Martin Lipton is an American lawyer. He is a founding partner of the law firm of Wachtell, Lipton, Rosen & Katz specializing in advising major corporations on mergers and acquisitions and matters affecting corporate policy and strategy. He has written and lectured extensively on these subjects. Martin Lipton was Editor-in-Chief of the New York University Law Review (1954–1955), and from 1958–1978 Lipton taught courses on Federal Regulation of Securities and Corporation Law as a Lecturer and Adjunct Professor of Law at New York University School of Law.
In 1992 Lipton served on the Subcouncil on Corporate Governance and Financial Markets of the United States Competitiveness Policy Council which resulted in his co-authoring with his fellow member of the Subcouncil, Jay Lorsch of Harvard Business School, an article “A Modest Proposal for Improved Corporate Governance”, which became the template for much of the basic corporate governance principles that were adopted in the 1990s. Lipton served as counsel to the New York Stock Exchange Committee on Market Structure, Governance and Ownership (1999–2000), as counsel to, and member of, its Committee on Corporate Accountability and Listing Standards Corporate Governance (2002) and as Chairman of its Legal Advisory Committee (2002–2004). Lipton is a Member of the Executive Committee of the Partnership for New York City and served as its Co-Chair (2004–2006).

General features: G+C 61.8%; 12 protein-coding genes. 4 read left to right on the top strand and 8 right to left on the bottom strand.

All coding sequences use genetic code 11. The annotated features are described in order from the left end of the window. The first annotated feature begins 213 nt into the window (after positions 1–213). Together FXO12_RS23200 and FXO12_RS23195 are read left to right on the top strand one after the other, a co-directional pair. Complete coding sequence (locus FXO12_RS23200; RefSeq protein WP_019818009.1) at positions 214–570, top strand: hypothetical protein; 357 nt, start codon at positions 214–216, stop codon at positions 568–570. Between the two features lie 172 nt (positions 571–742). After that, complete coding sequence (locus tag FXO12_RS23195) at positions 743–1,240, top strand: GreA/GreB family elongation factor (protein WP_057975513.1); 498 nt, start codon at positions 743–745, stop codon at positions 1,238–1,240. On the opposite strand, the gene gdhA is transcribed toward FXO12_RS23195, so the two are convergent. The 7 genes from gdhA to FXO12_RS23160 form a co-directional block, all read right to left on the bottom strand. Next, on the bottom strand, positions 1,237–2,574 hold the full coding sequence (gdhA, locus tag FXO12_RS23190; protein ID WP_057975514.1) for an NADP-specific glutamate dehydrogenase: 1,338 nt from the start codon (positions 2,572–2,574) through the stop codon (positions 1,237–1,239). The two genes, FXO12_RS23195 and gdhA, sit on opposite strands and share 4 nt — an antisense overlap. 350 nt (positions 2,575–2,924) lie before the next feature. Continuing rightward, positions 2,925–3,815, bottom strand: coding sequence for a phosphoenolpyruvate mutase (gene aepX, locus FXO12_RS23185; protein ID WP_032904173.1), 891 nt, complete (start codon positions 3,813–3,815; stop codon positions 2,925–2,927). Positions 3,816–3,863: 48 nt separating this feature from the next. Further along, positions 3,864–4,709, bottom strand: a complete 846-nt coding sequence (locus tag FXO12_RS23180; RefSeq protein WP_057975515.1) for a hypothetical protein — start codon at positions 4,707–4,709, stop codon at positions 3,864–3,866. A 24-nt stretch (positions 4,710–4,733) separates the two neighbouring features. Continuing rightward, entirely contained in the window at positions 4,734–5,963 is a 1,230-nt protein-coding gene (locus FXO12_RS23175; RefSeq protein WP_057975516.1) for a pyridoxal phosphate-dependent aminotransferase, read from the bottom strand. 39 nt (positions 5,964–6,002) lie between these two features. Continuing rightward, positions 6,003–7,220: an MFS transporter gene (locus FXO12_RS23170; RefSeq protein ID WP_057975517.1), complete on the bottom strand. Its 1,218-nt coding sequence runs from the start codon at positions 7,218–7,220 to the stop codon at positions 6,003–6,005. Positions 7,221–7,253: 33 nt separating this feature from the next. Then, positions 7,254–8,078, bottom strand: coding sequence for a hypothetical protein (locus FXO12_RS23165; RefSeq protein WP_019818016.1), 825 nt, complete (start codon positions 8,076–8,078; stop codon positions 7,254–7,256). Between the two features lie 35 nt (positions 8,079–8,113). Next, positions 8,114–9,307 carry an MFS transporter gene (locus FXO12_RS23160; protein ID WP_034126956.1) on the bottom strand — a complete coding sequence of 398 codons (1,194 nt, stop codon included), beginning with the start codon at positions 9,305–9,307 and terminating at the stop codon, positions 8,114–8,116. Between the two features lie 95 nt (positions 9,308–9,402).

Lipton has a B.Sc. in Economics from the Wharton School of the University of Pennsylvania and an L.L.B. from the New York University School of Law. He is a member of The American Academy of Arts & Sciences, a trustee of The Economic Club of New York and a Chevalier de la Légion d’Honneur.